By A. JOHN SHORAKA
KING OF PRUSSIA, Pa. -- Before I was appointed to this position a few months ago, I spent more than 20 years in the small business contracting community. In the short time I have been serving as Regional Administrator, one thing has become clear -- this Administration is serious about expanding government contracting opportunities for small businesses.
Federal contracting with small business is a win-win situation: the government benefits from some of the most innovative, responsive people in the world while small businesses get contracts they need to quickly grow and create jobs. The federal government is the largest purchaser of goods and services in the world, spending $500 billion on contracting each year, of which nearly $100 billion went to small businesses in Fiscal Year 2009.
I have been around long enough to hear a lot of talk, but little action that has truly led to real benefits flowing to small business contractors and subcontractors. For too long, most government agencies have not met their small business contracting goals as set forth by Congress. For too long, small business has received lip service but no meaningful reform when it comes to government contracting. For too long, small businesses have simply gotten the short end of the stick. Now it looks like better times are coming.
The Recovery Act is a great example. Vice President Biden himself led a cross-agency effort with SBA and the Department of Commerce to make sure federal contracts benefitted small businesses. As a result, more than 30 percent of Recovery Act contracts went to small businesses, well above the annual 23-percent goal.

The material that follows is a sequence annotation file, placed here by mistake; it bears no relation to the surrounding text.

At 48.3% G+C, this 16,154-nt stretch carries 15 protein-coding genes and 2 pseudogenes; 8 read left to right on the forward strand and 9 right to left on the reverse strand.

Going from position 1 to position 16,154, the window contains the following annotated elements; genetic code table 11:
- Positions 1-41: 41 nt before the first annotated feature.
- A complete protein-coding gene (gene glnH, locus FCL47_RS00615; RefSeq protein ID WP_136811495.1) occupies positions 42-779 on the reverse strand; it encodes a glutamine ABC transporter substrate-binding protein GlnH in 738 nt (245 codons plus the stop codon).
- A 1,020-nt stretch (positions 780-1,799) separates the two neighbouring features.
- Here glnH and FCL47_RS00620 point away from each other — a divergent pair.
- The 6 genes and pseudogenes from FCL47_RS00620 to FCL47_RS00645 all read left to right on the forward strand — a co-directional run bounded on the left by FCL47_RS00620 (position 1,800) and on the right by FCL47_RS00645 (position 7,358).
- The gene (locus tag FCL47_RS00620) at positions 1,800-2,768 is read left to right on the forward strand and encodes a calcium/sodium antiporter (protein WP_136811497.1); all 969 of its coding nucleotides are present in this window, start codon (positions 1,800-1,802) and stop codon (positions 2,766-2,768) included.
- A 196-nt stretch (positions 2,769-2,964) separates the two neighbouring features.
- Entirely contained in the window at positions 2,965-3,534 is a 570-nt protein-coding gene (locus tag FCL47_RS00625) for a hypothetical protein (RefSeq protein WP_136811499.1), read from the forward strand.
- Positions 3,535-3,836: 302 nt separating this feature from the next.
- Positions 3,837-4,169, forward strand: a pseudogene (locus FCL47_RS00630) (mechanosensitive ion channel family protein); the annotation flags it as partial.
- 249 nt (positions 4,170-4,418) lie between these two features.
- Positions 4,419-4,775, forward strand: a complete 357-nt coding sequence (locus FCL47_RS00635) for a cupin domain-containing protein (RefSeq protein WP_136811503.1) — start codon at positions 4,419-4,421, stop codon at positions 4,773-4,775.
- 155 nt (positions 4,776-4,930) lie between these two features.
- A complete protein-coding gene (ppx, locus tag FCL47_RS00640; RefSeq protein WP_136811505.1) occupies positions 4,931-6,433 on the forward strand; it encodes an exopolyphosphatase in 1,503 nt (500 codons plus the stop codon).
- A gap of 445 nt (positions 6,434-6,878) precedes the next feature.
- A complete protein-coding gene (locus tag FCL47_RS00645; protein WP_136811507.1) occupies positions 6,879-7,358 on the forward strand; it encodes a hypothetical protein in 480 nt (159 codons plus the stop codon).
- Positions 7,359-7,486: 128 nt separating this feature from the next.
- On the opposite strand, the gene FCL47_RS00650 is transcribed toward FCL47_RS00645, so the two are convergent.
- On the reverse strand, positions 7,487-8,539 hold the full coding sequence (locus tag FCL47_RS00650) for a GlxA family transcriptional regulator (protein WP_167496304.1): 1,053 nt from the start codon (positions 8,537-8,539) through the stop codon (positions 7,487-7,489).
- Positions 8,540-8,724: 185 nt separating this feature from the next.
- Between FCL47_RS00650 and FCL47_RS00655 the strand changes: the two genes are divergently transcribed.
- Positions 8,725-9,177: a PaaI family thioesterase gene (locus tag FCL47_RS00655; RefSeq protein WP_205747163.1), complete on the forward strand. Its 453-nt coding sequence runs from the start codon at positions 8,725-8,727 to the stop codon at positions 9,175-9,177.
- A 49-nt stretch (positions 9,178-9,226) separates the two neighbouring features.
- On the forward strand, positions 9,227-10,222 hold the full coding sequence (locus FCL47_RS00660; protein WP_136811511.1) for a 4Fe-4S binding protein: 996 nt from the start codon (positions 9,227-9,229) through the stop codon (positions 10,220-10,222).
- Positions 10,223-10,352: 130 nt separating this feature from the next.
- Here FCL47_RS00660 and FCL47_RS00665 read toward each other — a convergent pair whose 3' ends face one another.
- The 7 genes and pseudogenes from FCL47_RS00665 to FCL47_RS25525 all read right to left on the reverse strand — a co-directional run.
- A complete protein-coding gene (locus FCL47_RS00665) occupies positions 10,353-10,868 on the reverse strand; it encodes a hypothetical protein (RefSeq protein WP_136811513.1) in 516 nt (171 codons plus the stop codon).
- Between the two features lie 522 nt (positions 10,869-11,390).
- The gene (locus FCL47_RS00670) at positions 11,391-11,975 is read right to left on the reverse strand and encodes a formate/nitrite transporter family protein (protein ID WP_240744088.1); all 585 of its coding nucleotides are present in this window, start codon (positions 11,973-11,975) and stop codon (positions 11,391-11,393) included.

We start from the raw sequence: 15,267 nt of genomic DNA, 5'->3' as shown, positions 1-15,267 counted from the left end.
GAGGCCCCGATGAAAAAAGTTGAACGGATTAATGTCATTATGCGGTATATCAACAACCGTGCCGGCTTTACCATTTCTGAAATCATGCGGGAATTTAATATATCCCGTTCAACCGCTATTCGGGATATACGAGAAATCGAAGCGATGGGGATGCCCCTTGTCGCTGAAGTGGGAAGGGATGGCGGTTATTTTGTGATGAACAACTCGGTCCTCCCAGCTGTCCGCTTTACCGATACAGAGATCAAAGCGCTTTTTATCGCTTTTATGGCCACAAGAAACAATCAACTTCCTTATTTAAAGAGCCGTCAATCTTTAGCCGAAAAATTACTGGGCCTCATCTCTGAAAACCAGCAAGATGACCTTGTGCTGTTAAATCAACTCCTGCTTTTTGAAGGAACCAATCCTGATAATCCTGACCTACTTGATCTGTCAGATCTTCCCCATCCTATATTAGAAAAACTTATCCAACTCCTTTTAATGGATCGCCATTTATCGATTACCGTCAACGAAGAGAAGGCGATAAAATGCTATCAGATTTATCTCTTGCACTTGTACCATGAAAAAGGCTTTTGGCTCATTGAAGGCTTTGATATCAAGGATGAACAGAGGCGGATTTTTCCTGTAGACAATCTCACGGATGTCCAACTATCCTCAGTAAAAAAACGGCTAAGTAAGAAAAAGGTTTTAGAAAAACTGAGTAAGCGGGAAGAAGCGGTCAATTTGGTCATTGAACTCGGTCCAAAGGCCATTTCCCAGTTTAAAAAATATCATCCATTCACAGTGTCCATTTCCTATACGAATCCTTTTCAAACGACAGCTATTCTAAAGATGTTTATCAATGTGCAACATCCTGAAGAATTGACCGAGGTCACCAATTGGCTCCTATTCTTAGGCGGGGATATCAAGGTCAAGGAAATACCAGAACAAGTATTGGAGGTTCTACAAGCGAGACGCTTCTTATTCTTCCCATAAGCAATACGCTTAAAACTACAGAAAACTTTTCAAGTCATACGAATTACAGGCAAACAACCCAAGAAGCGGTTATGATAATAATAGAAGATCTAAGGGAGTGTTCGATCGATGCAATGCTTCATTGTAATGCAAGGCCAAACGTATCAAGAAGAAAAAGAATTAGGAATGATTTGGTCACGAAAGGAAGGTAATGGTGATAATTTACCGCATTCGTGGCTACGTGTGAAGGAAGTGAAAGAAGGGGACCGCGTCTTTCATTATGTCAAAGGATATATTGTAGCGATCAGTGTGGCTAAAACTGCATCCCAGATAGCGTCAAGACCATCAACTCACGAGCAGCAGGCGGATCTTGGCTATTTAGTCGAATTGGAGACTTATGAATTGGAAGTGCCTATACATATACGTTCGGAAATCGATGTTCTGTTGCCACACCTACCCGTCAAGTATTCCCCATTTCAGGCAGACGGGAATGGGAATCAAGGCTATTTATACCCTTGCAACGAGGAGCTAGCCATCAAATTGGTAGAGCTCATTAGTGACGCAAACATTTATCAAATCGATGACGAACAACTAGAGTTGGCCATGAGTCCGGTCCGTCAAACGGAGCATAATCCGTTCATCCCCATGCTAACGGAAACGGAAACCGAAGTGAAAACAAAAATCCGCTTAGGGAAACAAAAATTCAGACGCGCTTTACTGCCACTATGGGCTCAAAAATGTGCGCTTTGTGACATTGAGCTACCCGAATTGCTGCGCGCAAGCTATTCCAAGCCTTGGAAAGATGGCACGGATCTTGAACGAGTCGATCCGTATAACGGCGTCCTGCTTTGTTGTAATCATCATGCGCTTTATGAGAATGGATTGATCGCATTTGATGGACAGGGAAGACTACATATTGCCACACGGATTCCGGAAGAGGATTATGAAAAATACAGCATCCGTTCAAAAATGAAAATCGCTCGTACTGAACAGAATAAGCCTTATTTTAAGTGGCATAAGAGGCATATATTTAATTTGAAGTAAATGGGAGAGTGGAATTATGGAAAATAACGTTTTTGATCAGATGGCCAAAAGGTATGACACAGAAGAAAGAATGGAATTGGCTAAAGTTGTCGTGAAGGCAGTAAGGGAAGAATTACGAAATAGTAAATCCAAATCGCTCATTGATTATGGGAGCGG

Building on that, in September the President signed into law the Small Business Jobs Act (SBJA), which has 19 provisions targeted at creating an environment where small business owners can more freely compete for and win government contracts. This includes:
* Fostering a more level playing field for small businesses owned by women, service-disabled veterans, as well as those participating in programs like 8(a) and HUBZone;
* Getting rid of a program that hurt small businesses in areas where they typically excel including construction, landscaping and pest control;
* Holding large prime contractors more accountable to small business subcontracting plans, and requiring justification if plans aren't met and subcontractors aren't paid on time;
* Enabling agency contracting officers to reserve orders for small businesses on contracts issued under multiple awards;
* Making it more difficult for agencies to "bundle" contracts, a practice that makes it more difficult for small businesses to compete;
* Combating fraud, waste and abuse, including better tools to pursue businesses that misrepresent their ownership status or size to win a contract:
Additionally, the SBA is providing more transparency through a new Small Business Contracting Dashboard at smallbusiness.data.gov. The dashboard will work to hold federal agencies accountable for meeting their small business contracting goals.
It's clear to me that as a result of serious efforts championed by the Obama administration, this is truly the beginning of better times for small businesses pursuing government contracting opportunities.
Shoraka is the Regional Administrator in Region III for the U.S. Small Business Administration. He oversees the SBA's programs and services in Pennsylvania, Delaware, Maryland, West Virginia, Virginia, and the District of Columbia.